Changing water quality
In the past many power stations took their water from municipal supplies – indeed many still do – and this was a guarantee of consistent quality. Some mains water supplies, particularly those derived from lakes and reservoirs, have always been affected by seasonal variations in organics and silica, but these changes are predictable and can be easily controlled by techniques like brine washing or chemical cleaning.
Now, however, things are changing. Municipal water supplies are treated to meet drinking water quality standards and the increasing pressure for compliance with the latest standards has resulted in increased costs as water works install new technologies to remove nitrates, arsenic, bromates and so on. As a result some power stations have opted for lower cost, private water supplies from wells and boreholes, re-using its discharged cooling water or even taking treated sewage works effluent. These sources are usually considerably higher in total dissolved solids (TDS) and other contaminants than the water for which their make-up water treatment plant was originally designed.
Even those power stations that still use municipal water supplies have found that compliance with drinking water quality standards is no guarantee of consistent quality. Most water suppliers have water from a variety of sources at their disposal and, depending on availability of resources and demand, these different water supplies are often blended or may even replace one with another. A change of source from river to borehole or vice versa can result in a sudden and dramatic change in the TDS of the water supplied to a power station.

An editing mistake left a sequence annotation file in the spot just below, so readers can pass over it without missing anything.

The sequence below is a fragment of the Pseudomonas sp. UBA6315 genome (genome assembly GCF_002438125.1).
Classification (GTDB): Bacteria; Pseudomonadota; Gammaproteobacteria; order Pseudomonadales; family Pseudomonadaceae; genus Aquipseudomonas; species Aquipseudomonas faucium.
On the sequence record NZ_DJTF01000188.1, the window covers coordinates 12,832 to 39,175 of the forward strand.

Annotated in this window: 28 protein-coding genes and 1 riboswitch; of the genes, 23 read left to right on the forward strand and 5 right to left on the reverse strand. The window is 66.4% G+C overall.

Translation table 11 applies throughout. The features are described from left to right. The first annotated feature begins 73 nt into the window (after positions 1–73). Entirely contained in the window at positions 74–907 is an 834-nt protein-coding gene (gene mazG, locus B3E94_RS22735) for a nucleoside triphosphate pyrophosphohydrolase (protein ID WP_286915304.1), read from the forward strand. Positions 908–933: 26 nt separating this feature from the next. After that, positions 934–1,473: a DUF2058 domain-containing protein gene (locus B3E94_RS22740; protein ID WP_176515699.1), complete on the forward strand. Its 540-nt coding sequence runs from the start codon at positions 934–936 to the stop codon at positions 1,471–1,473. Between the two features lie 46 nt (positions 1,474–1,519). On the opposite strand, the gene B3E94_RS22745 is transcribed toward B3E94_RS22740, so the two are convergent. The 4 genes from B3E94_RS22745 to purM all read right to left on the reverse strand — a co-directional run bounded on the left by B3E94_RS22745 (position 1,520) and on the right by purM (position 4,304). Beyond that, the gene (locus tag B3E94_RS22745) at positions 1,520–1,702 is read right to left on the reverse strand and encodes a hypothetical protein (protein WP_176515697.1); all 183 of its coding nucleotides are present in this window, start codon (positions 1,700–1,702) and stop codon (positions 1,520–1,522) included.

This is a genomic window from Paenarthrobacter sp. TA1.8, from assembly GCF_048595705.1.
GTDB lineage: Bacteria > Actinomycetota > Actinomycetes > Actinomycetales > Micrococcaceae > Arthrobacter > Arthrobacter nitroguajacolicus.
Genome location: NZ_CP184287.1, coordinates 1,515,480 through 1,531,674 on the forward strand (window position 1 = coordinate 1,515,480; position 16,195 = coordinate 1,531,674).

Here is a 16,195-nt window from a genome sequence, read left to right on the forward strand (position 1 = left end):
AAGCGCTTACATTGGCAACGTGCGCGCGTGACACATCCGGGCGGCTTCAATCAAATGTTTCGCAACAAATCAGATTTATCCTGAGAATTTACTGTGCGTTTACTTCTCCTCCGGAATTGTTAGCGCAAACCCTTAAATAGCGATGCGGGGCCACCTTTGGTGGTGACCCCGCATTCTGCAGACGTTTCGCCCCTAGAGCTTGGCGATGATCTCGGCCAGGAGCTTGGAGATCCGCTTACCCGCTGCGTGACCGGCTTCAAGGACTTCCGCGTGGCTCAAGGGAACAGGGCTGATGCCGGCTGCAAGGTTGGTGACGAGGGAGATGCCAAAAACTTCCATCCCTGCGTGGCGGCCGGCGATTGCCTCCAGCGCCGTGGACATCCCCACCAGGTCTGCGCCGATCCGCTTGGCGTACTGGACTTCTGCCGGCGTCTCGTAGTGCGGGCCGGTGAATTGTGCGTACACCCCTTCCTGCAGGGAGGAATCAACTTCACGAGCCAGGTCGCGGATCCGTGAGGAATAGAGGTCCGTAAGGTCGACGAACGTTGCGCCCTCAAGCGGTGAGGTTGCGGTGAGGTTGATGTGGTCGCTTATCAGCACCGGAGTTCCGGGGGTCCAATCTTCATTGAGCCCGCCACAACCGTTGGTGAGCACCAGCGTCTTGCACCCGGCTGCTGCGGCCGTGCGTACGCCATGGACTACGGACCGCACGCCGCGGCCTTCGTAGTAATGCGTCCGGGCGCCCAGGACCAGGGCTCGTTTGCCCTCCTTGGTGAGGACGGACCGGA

This already happens from time to time, but it will become more frequent as global warming places water resources under increasing stress, and as common carriage is introduced into the water supply industry. The water still meets the drinking water regulations, but the effect on a water treatment plant can be devastating – ion exchange plants designed for thin, upland waters may have insufficient capacity to treat thicker borehole waters whilst those designed for hard borehole waters may suffer from fouling by higher concentrations of natural organic matter in supplies derived from moorland reservoirs. As often as not, the most troublesome elements are those like barium and strontium that are not normally monitored. Even at trace levels these metals can cause severe scaling problems in reverse osmosis and ion exchange systems.
In the UK for example, the problem has been further exacerbated by a succession of dry winters, which are currently causing water supply problems across the south of the country. In some areas this has resulted in a fall in the water table allowing seawater to intrude into boreholes causing problems of increased salinity. It was this that posed particular problems to one of Scottish Power’s power station.